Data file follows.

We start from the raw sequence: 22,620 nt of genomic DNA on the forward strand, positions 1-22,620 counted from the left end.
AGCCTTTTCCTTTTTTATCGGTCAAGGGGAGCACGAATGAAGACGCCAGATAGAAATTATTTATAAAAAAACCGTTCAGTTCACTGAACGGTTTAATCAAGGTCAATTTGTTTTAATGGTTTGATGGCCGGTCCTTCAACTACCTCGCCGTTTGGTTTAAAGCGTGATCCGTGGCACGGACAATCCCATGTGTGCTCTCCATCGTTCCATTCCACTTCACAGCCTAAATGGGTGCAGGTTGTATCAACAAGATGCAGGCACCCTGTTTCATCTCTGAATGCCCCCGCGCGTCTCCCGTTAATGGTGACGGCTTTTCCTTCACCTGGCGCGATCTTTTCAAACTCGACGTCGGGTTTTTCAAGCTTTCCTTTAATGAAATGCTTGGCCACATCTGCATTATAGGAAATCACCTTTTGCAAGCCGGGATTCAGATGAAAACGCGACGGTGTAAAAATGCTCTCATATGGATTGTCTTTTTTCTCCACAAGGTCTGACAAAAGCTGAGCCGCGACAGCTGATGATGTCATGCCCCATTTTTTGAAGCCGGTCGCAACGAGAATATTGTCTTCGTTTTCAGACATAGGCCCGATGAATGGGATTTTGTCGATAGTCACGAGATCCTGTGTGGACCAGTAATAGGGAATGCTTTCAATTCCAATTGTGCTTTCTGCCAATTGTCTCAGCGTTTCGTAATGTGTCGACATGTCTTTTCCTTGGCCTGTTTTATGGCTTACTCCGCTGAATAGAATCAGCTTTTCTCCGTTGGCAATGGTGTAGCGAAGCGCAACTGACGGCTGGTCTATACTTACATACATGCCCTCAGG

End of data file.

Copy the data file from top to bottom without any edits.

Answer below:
We start from the raw sequence: 22,620 nt of genomic DNA on the forward strand, positions 1-22,620 counted from the left end.
AGCCTTTTCCTTTTTTATCGGTCAAGGGGAGCACGAATGAAGACGCCAGATAGAAATTATTTATAAAAAAACCGTTCAGTTCACTGAACGGTTTAATCAAGGTCAATTTGTTTTAATGGTTTGATGGCCGGTCCTTCAACTACCTCGCCGTTTGGTTTAAAGCGTGATCCGTGGCACGGACAATCCCATGTGTGCTCTCCATCGTTCCATTCCACTTCACAGCCTAAATGGGTGCAGGTTGTATCAACAAGATGCAGGCACCCTGTTTCATCTCTGAATGCCCCCGCGCGTCTCCCGTTAATGGTGACGGCTTTTCCTTCACCTGGCGCGATCTTTTCAAACTCGACGTCGGGTTTTTCAAGCTTTCCTTTAATGAAATGCTTGGCCACATCTGCATTATAGGAAATCACCTTTTGCAAGCCGGGATTCAGATGAAAACGCGACGGTGTAAAAATGCTCTCATATGGATTGTCTTTTTTCTCCACAAGGTCTGACAAAAGCTGAGCCGCGACAGCTGATGATGTCATGCCCCATTTTTTGAAGCCGGTCGCAACGAGAATATTGTCTTCGTTTTCAGACATAGGCCCGATGAATGGGATTTTGTCGATAGTCACGAGATCCTGTGTGGACCAGTAATAGGGAATGCTTTCAATTCCAATTGTGCTTTCTGCCAATTGTCTCAGCGTTTCGTAATGTGTCGACATGTCTTTTCCTTGGCCTGTTTTATGGCTTACTCCGCTGAATAGAATCAGCTTTTCTCCGTTGGCAATGGTGTAGCGAAGCGCAACTGACGGCTGGTCTATACTTACATACATGCCCTCAGG